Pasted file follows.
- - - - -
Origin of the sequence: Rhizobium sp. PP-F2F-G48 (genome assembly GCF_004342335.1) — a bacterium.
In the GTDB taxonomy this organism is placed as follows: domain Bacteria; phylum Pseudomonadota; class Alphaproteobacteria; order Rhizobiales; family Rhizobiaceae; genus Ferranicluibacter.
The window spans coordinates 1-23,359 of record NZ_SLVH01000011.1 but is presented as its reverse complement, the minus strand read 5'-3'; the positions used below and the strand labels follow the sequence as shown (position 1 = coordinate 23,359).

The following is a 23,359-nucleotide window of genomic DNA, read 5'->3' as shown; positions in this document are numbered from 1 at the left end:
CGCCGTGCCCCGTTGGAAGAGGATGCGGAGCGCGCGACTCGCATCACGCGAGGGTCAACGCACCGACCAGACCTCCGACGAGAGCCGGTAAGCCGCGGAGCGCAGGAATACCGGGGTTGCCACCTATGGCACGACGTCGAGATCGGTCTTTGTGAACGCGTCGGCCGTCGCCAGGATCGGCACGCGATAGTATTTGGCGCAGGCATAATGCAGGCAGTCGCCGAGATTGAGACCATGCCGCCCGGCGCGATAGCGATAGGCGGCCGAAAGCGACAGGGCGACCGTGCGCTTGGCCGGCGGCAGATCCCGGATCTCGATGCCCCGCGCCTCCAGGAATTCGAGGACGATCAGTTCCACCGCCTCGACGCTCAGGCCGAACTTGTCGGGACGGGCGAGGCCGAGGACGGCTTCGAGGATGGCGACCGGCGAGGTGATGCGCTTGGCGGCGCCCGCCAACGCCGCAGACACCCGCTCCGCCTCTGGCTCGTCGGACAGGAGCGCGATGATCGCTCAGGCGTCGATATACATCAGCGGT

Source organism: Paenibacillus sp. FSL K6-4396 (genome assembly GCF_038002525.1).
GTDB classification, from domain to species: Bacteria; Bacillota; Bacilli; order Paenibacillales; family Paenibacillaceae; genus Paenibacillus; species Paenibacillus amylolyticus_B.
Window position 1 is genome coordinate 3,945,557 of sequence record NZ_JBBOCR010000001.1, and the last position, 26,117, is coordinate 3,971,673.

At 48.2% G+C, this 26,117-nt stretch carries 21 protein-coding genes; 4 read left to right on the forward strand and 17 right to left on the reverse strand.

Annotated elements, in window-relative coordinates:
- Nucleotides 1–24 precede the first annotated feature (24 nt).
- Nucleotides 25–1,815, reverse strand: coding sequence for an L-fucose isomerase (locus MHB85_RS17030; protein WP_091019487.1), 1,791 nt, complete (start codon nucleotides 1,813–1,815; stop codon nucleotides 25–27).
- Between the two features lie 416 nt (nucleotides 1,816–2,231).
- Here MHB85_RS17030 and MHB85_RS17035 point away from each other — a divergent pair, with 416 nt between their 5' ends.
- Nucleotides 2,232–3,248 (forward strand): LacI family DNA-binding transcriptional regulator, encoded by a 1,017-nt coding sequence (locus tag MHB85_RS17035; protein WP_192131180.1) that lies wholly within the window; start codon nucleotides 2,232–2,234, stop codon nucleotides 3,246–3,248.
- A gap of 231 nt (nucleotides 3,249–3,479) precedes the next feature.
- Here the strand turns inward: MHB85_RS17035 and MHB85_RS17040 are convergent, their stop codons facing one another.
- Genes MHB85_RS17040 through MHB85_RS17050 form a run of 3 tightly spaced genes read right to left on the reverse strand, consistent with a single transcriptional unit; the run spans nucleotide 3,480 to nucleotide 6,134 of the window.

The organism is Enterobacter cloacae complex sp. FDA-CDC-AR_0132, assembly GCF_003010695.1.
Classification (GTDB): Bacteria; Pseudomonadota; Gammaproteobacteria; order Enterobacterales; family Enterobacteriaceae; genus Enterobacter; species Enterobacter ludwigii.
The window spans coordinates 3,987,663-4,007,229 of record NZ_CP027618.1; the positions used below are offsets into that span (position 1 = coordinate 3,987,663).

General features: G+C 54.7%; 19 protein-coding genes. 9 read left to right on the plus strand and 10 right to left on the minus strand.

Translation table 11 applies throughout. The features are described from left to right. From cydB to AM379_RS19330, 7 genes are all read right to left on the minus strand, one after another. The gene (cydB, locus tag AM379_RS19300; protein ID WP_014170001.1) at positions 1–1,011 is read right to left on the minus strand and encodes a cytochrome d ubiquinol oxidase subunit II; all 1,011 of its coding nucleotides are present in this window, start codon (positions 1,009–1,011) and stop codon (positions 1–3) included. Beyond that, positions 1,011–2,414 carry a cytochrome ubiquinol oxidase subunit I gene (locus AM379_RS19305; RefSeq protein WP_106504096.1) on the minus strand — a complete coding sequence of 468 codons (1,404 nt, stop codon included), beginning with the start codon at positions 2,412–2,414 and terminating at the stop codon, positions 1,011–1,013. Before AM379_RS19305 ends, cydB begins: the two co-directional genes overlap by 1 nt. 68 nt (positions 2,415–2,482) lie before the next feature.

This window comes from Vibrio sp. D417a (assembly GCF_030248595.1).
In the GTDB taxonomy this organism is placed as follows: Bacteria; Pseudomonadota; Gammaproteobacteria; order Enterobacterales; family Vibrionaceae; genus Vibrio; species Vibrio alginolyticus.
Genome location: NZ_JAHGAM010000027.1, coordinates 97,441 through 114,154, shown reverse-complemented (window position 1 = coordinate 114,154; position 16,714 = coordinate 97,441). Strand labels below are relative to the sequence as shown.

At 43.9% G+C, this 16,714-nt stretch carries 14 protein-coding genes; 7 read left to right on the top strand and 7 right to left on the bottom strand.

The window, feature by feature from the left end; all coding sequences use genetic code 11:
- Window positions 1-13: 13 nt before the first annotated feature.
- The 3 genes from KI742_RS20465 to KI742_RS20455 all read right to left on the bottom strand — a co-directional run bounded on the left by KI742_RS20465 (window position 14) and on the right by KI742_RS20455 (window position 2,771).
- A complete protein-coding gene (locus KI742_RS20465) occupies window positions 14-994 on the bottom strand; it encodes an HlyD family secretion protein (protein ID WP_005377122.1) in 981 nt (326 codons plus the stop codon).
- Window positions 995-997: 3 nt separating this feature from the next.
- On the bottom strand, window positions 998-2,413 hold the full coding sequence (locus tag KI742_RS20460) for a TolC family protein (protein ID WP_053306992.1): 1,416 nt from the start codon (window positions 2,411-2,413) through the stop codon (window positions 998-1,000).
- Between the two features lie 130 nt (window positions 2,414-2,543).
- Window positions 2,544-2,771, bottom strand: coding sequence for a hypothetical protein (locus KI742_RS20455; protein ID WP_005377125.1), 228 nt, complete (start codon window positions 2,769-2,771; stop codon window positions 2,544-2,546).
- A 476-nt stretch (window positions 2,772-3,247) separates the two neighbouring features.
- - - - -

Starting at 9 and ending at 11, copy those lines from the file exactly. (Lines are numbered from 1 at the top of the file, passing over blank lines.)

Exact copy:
At 48.2% G+C, this 26,117-nt stretch carries 21 protein-coding genes; 4 read left to right on the forward strand and 17 right to left on the reverse strand.

Annotated elements, in window-relative coordinates:
- Nucleotides 1–24 precede the first annotated feature (24 nt).